Regarding his personal life, in July 2022 his mother unfortunately passed away, as he announced on a heartful Facebook post: ‘My mom was the poster child for a perfect mother. She is with my father now in heaven in perfect health and with her brother and sisters’, he wrote. However, further details about his family or romantic life he keeps in secrecy.
Martha Davis & JD Cole
When it came to preserving the family business, Martha Davis and her son JD Cole were surely the biggest experts. On her part, Martha learned the art of car dealership from her father and the basics of negotiation from her brother, passing down that knowledge to her son JD Cole when the right time came.
However, it doesn’t really matter that mother and son work in the same field, they made sure that their businesses were separate. As seen in their “Dallas Car Sharks” appearances, Martha’s company MSM Automotive offered its clientele all types of affordable cars, especially family vans. Meanwhile, JD’s business Third Gen Automotive was definitely more into the classics, whether those were trucks or fast cars, on top of offering mechanic services.
Come see Martha Davis and J.D. Cole, the Mother and Son duo as seen on @Dallas Car Sharks on the Velocity! Third Gen Automotive MSM Automotive Sales and Service CelebrityCarShow.com/III
Although Martha and JD businesses worked well during the time they were in the show, it was apparently not long-lasting. As seen on Third Gen Automotive’s website, the business is no longer active, though it’s unknown if he joined another company or left the automotive field altogether. Meanwhile, Martha’s MSM Automotive seems to be as successful as ever.
Regarding their personal life, in 2022 Martha and her husband Mark Saporito hit their 29th wedding anniversary landmark. On his part, JD underwent a hernia surgery in the same year, but apparently recovered well from that. All in all, the family is doing well despite the couple of difficulties they have been through.
How Did They Get Into The Business?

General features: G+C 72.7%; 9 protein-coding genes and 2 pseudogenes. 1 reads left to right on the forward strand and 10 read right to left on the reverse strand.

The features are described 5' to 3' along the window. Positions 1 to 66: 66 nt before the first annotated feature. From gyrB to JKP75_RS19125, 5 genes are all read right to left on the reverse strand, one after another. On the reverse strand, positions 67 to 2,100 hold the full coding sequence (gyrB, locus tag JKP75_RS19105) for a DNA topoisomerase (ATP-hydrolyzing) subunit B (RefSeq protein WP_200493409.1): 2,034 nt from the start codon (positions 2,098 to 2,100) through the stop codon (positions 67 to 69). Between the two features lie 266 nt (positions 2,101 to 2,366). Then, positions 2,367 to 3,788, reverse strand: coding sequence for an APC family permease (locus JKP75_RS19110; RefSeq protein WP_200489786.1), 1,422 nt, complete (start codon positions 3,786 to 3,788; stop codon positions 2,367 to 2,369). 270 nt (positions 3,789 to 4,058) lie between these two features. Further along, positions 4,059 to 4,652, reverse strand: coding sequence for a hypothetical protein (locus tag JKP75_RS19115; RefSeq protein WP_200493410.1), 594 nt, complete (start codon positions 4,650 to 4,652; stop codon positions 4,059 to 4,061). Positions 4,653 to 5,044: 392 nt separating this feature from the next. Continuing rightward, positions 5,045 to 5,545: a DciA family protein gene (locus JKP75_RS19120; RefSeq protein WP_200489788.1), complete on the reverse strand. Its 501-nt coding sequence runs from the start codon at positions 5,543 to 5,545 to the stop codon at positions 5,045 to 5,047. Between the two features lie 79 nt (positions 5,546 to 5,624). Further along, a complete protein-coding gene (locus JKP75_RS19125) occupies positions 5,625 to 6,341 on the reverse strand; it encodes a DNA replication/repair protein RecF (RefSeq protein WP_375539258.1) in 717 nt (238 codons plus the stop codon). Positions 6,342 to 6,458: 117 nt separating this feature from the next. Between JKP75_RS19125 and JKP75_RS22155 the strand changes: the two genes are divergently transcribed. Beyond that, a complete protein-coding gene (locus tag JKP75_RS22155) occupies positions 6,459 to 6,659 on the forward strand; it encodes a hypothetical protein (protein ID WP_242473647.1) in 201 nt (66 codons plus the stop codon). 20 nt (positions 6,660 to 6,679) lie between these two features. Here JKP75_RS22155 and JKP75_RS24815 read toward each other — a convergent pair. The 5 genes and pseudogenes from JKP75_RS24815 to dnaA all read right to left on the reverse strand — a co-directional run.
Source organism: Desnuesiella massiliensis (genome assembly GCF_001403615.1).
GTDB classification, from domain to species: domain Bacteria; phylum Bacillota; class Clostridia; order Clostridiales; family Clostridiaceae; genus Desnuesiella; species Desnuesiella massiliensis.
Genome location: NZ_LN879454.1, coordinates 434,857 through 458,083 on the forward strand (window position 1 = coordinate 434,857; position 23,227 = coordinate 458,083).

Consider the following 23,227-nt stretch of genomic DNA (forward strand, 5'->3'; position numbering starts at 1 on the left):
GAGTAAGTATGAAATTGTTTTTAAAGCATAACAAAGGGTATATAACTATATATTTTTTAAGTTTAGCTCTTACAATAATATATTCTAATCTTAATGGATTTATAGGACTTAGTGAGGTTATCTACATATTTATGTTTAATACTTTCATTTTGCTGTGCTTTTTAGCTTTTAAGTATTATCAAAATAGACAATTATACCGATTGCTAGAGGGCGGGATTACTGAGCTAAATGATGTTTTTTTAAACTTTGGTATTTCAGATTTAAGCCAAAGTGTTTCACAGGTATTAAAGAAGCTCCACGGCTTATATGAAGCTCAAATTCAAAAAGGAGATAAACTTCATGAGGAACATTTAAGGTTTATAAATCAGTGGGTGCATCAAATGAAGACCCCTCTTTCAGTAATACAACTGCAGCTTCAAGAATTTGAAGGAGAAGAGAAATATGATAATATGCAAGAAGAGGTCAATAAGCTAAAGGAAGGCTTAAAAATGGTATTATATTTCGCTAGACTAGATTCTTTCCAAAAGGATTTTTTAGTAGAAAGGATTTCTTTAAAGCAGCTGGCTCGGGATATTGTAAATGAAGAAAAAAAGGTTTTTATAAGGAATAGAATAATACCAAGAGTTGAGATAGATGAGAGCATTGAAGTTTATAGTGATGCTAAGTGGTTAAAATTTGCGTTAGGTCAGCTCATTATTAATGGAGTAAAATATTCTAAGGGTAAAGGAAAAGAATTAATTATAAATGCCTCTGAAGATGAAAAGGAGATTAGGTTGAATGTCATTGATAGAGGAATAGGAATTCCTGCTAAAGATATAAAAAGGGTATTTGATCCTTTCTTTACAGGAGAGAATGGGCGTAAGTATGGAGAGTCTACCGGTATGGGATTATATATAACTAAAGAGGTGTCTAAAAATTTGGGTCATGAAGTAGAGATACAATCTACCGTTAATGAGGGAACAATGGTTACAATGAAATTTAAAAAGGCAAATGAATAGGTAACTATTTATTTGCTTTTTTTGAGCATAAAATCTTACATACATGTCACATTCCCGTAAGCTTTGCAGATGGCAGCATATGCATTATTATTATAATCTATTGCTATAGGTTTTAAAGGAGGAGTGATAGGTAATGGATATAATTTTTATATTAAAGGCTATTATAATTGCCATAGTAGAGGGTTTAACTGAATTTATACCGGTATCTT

While it’s not unlikely for businesses to be passed down for generations, Martha and JD were quite different from other families.
Regarding her origins in the field, at only 15 years old Martha started working with her father Charlie Davis in his car dealership, soon learning how the ‘sounds and smells’ of a car were primary in order to know a car, but as she told Dallas News in 2013, she still had a lot of other things to find out herself: ‘but the perseverance as far as being a woman in it was something I had to learn on my own’.
Her efforts as a businesswoman in a man’s field eventually paid off and in 1984 Martha finally established her business MSM Automotive, which focuses on selling affordable cars for women and teens. So by the time she debuted in “Dallas Car Sharks”, she had over three decades of experience over her shoulders.
Meanwhile, finding his place in the business was simpler for her son JD. At 16 years old he helped out his mother to repair her business’ for-sale cars, just like that, setting his path without even realizing it. Fast forward to a couple of decades later, both of them were competing against each other to make the best bidding deals without losing their personal bond, surely teaching all of us what having a family business truly means.
As one of “Dallas Car Sharks” cast members who actually appeared in the show for as long as it ran, Ash Rabah surely became one of the most popular car dealers in the show. Despite studying biochemistry at the University of Illinois. Ash’s passion for cars and businessman skills took him to Tampa in the mid 2000s, establishing there his business Tampa Bay Motor Works in.
Due to the fast-paced growth of his company, in 2011 Ash established a second location in Dallas, which was known by “Dallas Car Sharks” very well. That being said, ever since the show’s end in 2015, Ash established another location in Florida, where he apparently lives nowadays.